WD Black SN750 1TB Gaming NVMe SSD Review

Western Digital today introduced the WD Black SN750 NVMe SSD series that is targeted to gamers and hardware enthusiasts. This isn’t the first time I’ve seen a storage drive targeted at gamers, so I was excited to see what WD was releasing.  Hopefully WD wasn’t just slapping a heatsink on the drive and calling it a gaming drive like so many others have done in the past. It would be neat to have an NVMe drive series available that was truly optimized in the firmware and hardware for gaming.

Back to the WD Black SN750 NVMe SSD series… The SN750 is available in 250GB, 500GB, 1TB and 2TB capacities with price of $79.99, $129.99, $249.99 and $499.99, respectively. The SN750 comes in the standard M.2 2280 single-sided ‘gum stick’ format, but there will be two skus available for some of the capacities. This is because the 500GB and larger SN750 series drive will be made available with an M.2 heatsink made by EKWB. WD says that the heatsink dissipates heat from the drive better, allowing the SSD to run for longer periods of sustained read and write performance, compared with non-heatsink versions.

WD Black SN750 NVMe Drive Series

Speaking of performance the WD Black SN750 has plenty of it. The SN750 1TB drive is rated as having sequential performance of up to 3,470 MB/s reand and 3,000 MB/s. Random 4K performance is also strong with up to 515,000 IOPS read and 560,000 IOPS write. WD was able hit these pretty impressive performance numbers with their own designed in-house controller that has been paired with 64-layer 3D TLC (BiCS3) NAND Flash memory. It would have been nice if WD used the latest 96-layer BiCS4 NAND Flash, but they are likely saving that for the next WD Black series.

sn750 ssd-specs

The endurance rating on these drives is also respectable with 200TBW on the 250GB drive, 300 TBW on the 500GB drive, 600 TBW on the 1TB capacity and finally 1,200 TBW on the largest 2TB drive. The 2TB drive will be single-sided and is expected to become available to purchase in February 2019. All of the SN750 sereis drives are backed by a 5-year warranty and have a MTTF of 1.75M hours.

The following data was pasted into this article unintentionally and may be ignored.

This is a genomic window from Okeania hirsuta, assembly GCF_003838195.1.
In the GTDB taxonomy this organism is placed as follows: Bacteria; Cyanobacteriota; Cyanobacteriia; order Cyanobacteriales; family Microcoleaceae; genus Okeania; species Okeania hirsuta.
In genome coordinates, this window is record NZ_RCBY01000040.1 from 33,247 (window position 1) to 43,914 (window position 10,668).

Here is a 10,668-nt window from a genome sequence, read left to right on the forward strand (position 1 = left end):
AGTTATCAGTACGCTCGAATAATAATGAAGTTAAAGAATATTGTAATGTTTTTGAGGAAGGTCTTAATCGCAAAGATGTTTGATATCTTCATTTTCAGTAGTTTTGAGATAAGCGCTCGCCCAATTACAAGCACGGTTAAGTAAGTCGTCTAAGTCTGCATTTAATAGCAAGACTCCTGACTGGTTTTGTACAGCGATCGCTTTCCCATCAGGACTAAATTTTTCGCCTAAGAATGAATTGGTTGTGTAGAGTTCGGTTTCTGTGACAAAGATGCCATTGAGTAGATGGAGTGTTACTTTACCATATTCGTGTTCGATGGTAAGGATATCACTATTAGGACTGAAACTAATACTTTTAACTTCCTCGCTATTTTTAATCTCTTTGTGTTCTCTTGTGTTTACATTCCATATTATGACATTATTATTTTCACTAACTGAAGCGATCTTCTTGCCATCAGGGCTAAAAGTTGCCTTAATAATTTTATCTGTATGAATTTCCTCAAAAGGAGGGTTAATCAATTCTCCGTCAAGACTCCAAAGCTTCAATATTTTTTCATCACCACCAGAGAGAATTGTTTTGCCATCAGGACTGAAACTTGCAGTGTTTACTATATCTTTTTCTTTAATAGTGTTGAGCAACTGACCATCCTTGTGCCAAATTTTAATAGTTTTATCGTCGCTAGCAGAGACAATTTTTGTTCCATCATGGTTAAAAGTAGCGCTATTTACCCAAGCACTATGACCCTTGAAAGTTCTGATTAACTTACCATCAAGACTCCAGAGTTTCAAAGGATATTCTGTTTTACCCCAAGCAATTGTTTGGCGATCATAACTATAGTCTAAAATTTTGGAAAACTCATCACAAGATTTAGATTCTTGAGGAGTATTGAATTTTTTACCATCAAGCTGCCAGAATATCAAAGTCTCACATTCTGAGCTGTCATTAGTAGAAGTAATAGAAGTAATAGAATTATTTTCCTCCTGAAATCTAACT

WD GUI

The WD Black SN750 NVMe SSD series gets an updated SSD Dashboard that is a must for gamers as it allows you to enable gaming mode. WD SSD Dashboard has a new look and feel for WD Black products going forward and you can see the new GUI above. I really don’t like how it looks, but it is functional and that is all that really matters here.

NVMe Power States

Gaming mode disables the systems idle low power states (PS3 & PS4) on the host and the drive. WD informed us that the drive should be running in active power state PS0 only when in gaming mode. Unfortunately, enabling/disabling ‘Gaming Mode’ to get this feature requires you to restart the system, which really stinks. If you transfer the drive to another system it will keep the mode that was previously set. The bad thing with this implementation is that no gamer wants to restart their PC each and every time they want to game. You could just leave it in gaming mode all the time, but we all want to be energy efficient and green these days. Anyway, WD is doing this to reduce latency in order to improve system responsiveness and ultimately game load times. This is something that advanced users can do in the UEFI on many motherboards, but this is a much simpler solution for the masses.

WD send over the Black SN750 1TB SSD for Legit Reviews to try out. The retail packaging is entirely new for this series and looks great!

WD BLack SN750 1TB NVMe SSD

To test out performance on the WD Black SN750 series I’ll be using an Intel Core i9-9900K processor on the ASUS Maximus XI Extreme (Intel Z390) motherboard. The system has 16GB (2x8GB) of DDR4 3200MHz memory and is running Windows 10 Pro 1809 with all available updates.